William Saunders, Energy Consultant, penned an article titled: “More Lessons from the Past – Missed Energy Opportunities” in Jamaica’s Sunday Gleaner, dated 21 April 2013. In it, he outlined Jamaica’s failure to act upon initiates to diversify its energy mix and promote development of indigenous sources of energy: beginning in 1978, when Jamaica first formulated its energy plan. He ends the article with the statement:
“Can you imagine where we would be today had a small fraction of these (available) funds been used to finance the hydro power development, waste-to-energy, as well as wind energy? Furthermore, since the fuel they would have replaced is US $-denominated, loans for renewable energy projects are essentially devaluation risk free.”
The dollar devalued by an average annual rate of 212.6% from 1970-2005. Devaluation in a globally competitive economy normally boosts exports and increase GDP growth, but not in Jamaica. Dr. Michael Witter documented his assessment of Jamaica’s exchange rate policy from 1962 onward in an academic paper titled: “Exchange Rate Policy in Jamaica: A Critical Assessment”. He concluded that devaluation had the effect of inflating the value of imports significantly over that of exports. From 1990-2006, GDP grew 1.1% on average while energy use grew 2.5% per annum. In 2006, the value of oil imports amounted to 87% of export earnings.
Zia Mian, a retired senior World Bank official and international energy consultant, states in an article entitled “Jamaica’s Energy Challenge – part III”, in the Sunday Gleaner dated 30 March 2008, that: “Jamaica’s economy is relatively energy intensive. Per capita energy consumption is estimated at over 10 barrels of oil equivalent (boe)”. Jamaica has one of the highest rates of energy consumption in Latin America and the Caribbean region. This is mainly due to the heavy usage of the bauxite/alumina sector. The oil consumption per sector from 2004-2011 is shown in table 1. It should be noted that there was a marked decline in total oil consumption in 2009, more in 2010, and an increase in 2011: the exact pattern of the bauxite/alumina sector.
Table 1: Jamaica's Oil Consumption per Sector (‘000BBLS)
Source: Data derived from Ministry of Science, Technology, Energy and Mining
Carlton Davis, former Cabinet Secretary and chairman of the Jamaica Bauxite Institute, stated in an article entitled: “Energy Cost and our Economic Future – Future of Alumina Sector Hinges on Energy Cost”, in the Mona School of Business Nov/Dec 2011 issue, that:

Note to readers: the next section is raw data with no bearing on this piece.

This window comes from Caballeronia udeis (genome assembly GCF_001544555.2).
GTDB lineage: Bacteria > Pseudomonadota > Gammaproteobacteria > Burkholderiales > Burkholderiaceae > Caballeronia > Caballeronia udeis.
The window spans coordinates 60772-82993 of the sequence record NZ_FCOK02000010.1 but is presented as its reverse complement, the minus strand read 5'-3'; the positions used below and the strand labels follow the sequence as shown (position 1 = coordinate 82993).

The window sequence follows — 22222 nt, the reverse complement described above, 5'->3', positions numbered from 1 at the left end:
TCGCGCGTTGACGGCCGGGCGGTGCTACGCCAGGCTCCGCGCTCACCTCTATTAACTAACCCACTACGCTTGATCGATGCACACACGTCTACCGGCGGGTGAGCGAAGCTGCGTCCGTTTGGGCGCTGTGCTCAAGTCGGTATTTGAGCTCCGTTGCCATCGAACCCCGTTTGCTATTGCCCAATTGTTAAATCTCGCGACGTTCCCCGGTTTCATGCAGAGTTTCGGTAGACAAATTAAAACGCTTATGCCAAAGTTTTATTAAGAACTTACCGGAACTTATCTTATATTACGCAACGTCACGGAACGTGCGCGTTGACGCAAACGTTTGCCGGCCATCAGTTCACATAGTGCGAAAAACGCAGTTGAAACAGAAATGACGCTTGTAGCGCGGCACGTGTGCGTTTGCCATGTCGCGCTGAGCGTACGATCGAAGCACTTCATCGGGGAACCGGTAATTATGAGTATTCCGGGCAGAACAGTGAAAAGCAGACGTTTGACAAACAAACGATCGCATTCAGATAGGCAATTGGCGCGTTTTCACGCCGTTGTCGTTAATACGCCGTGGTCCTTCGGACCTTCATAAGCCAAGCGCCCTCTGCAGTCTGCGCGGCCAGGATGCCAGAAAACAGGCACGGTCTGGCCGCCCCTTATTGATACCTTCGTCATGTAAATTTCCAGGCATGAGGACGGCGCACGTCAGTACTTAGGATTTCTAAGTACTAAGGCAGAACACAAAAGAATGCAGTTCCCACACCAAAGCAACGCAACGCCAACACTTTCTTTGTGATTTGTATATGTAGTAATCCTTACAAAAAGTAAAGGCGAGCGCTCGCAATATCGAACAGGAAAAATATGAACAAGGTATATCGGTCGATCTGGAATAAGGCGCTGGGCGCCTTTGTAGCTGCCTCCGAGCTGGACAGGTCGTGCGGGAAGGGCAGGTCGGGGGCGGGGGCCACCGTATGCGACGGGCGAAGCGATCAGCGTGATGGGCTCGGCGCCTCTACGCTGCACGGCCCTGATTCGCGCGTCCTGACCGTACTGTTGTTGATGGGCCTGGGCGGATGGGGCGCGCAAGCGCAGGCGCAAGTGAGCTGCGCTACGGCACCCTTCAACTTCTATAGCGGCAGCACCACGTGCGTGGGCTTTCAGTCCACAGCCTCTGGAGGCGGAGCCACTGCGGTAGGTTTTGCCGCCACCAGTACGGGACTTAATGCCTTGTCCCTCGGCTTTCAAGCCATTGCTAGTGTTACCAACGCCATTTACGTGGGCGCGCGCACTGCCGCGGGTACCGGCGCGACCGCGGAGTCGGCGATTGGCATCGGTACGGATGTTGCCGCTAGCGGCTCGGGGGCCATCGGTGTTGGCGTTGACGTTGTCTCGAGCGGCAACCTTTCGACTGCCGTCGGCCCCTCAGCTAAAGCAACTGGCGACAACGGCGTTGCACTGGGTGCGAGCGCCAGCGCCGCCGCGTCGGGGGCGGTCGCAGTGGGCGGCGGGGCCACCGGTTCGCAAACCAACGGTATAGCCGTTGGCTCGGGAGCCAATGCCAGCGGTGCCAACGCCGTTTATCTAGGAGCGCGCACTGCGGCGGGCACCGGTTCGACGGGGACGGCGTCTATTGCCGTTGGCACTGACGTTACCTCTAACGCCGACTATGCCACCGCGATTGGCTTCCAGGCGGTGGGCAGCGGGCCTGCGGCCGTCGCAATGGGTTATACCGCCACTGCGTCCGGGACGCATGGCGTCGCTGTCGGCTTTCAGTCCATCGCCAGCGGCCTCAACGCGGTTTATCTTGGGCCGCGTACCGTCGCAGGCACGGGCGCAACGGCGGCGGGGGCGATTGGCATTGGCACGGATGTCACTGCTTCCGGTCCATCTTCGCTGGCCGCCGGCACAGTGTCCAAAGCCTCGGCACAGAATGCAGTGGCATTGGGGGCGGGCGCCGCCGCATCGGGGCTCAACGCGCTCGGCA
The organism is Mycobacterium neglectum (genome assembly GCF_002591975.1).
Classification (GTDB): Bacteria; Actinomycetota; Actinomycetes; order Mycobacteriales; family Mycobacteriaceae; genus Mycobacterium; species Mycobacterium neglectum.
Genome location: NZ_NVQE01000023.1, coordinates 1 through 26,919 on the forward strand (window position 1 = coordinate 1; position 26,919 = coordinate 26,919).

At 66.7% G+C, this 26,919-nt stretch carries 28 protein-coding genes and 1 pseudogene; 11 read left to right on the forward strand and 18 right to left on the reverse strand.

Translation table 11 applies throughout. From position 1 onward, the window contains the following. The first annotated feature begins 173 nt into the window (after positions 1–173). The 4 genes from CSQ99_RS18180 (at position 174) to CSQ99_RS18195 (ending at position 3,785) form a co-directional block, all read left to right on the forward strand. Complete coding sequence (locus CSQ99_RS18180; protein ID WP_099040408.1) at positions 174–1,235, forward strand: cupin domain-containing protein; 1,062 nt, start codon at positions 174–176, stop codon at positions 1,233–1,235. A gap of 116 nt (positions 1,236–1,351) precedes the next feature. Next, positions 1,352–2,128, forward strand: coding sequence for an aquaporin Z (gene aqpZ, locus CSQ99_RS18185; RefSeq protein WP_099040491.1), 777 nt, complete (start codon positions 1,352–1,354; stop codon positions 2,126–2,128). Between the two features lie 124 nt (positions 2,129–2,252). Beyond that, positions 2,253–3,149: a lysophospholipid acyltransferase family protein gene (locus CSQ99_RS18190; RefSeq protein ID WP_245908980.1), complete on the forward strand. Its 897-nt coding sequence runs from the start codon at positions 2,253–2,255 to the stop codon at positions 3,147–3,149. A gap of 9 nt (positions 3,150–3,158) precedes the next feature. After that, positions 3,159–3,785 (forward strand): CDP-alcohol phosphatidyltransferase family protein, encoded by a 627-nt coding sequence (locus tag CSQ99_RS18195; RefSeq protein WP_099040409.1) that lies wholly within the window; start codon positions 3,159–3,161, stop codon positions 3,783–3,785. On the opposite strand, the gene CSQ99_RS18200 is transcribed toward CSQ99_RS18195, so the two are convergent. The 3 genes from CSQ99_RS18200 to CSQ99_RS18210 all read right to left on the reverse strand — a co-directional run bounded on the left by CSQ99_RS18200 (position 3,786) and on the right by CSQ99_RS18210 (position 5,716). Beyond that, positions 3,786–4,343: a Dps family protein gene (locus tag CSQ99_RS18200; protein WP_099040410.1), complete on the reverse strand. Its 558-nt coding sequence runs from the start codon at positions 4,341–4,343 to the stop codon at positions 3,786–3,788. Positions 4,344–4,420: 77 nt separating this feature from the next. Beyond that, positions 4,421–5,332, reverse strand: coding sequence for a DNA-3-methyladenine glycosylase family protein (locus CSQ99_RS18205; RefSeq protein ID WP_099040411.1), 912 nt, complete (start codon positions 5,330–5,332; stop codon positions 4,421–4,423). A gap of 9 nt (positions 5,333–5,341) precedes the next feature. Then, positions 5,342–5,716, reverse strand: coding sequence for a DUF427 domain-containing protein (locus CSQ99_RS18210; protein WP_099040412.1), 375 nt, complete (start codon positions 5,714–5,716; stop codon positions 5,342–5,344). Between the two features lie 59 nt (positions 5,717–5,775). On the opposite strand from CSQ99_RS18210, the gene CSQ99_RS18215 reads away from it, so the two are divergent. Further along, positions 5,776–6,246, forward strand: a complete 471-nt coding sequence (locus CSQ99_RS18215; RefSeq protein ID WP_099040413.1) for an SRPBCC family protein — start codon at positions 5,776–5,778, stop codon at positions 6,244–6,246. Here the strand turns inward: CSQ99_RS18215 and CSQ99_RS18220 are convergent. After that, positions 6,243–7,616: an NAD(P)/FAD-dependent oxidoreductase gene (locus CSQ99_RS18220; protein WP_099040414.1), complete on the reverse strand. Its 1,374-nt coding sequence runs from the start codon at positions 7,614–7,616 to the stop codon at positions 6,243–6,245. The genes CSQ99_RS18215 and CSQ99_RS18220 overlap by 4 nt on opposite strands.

“Given the importance of the cost of energy in the production of alumina and the consensus that oil will be more expensive over the long-term than natural gas or coal it is incumbent that oil is replaced by one of these two fuels. However, it is necessary for the industry to increase the efficiency of whatever fuel is used. Given what is at stake the Government has a lead role in affecting this transformation.”
However, the volume of oil consumed by each sector is not commensurate with their actual energy cost. In 2008, the transportation sector used 21.52% of oil by volume, but this represented 40% by cost, because it uses a more refined product which is more expensive. The cost to import fuel into Jamaica between 2008 and 2011 is shown in table 2. Fuel is by far the largest expenditure on imported goods. With the exception of 2009 and 2010, the cost of importing fuels was greater than half of the returns from exports.
Table 2: Trade in Goods & Services [J$’000]
Source: Data derived from the Statistical Institute of Jamaica
Going forward, there are a number of promising signs in the electricity, bauxite/alumina, and transport sectors. But, the shipping/aviation sector should not be overlooked. Its consumption has risen through the years and prior to the global recession, which started in 2008, was almost on par with the transport sector by volume. As the global economy recovers and Jamaica completes its logistical hub, in preparation for the widening of the Panama Canal, this sector could easily overtake the electricity sector in energy use.
The existence of relatively cheap oil imports as prevailed in the 1950s through to the OPEC action in 1973 factored in Jamaica’s economic growth. But, the international oil market has changed. Oil prices have hovered around US$100 per barrel since the end of the last decade and prices of US$150 – US$200 per barrel are projected on recovery from the global recession. Table 2 shows that Jamaica has a serious trade deficit, and oil is a major contributor to this. As in the case of the bauxite/alumina sector, the economy has become uncompetitive significantly due to the high cost of energy. So, promising signs seen on the horizon need to produce tangible results. Otherwise, foreign governments and merchants who have profited from trade with the nation shall stand at a distance to lament over its passing.